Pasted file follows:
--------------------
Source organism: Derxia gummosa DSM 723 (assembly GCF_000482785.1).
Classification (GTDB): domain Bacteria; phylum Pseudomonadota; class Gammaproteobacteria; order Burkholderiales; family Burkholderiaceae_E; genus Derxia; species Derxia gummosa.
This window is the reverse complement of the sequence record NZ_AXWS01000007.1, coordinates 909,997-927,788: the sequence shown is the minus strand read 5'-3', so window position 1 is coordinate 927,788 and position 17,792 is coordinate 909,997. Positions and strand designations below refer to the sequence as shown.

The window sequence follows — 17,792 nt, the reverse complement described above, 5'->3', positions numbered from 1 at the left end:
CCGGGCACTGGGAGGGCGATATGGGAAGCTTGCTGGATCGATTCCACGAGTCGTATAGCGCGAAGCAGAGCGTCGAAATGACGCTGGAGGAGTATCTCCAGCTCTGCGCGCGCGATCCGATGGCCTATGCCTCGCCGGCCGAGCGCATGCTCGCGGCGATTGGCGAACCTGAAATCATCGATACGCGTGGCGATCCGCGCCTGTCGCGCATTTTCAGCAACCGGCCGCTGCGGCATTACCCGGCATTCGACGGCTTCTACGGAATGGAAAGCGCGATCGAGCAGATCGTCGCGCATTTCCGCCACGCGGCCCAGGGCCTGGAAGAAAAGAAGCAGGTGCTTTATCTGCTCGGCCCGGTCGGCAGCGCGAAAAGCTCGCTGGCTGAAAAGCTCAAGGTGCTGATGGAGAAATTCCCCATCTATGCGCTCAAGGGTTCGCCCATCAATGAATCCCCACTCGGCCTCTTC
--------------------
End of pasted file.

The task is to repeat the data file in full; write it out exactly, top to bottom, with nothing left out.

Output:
Source organism: Derxia gummosa DSM 723 (assembly GCF_000482785.1).
Classification (GTDB): domain Bacteria; phylum Pseudomonadota; class Gammaproteobacteria; order Burkholderiales; family Burkholderiaceae_E; genus Derxia; species Derxia gummosa.
This window is the reverse complement of the sequence record NZ_AXWS01000007.1, coordinates 909,997-927,788: the sequence shown is the minus strand read 5'-3', so window position 1 is coordinate 927,788 and position 17,792 is coordinate 909,997. Positions and strand designations below refer to the sequence as shown.

The window sequence follows — 17,792 nt, the reverse complement described above, 5'->3', positions numbered from 1 at the left end:
CCGGGCACTGGGAGGGCGATATGGGAAGCTTGCTGGATCGATTCCACGAGTCGTATAGCGCGAAGCAGAGCGTCGAAATGACGCTGGAGGAGTATCTCCAGCTCTGCGCGCGCGATCCGATGGCCTATGCCTCGCCGGCCGAGCGCATGCTCGCGGCGATTGGCGAACCTGAAATCATCGATACGCGTGGCGATCCGCGCCTGTCGCGCATTTTCAGCAACCGGCCGCTGCGGCATTACCCGGCATTCGACGGCTTCTACGGAATGGAAAGCGCGATCGAGCAGATCGTCGCGCATTTCCGCCACGCGGCCCAGGGCCTGGAAGAAAAGAAGCAGGTGCTTTATCTGCTCGGCCCGGTCGGCAGCGCGAAAAGCTCGCTGGCTGAAAAGCTCAAGGTGCTGATGGAGAAATTCCCCATCTATGCGCTCAAGGGTTCGCCCATCAATGAATCCCCACTCGGCCTCTTC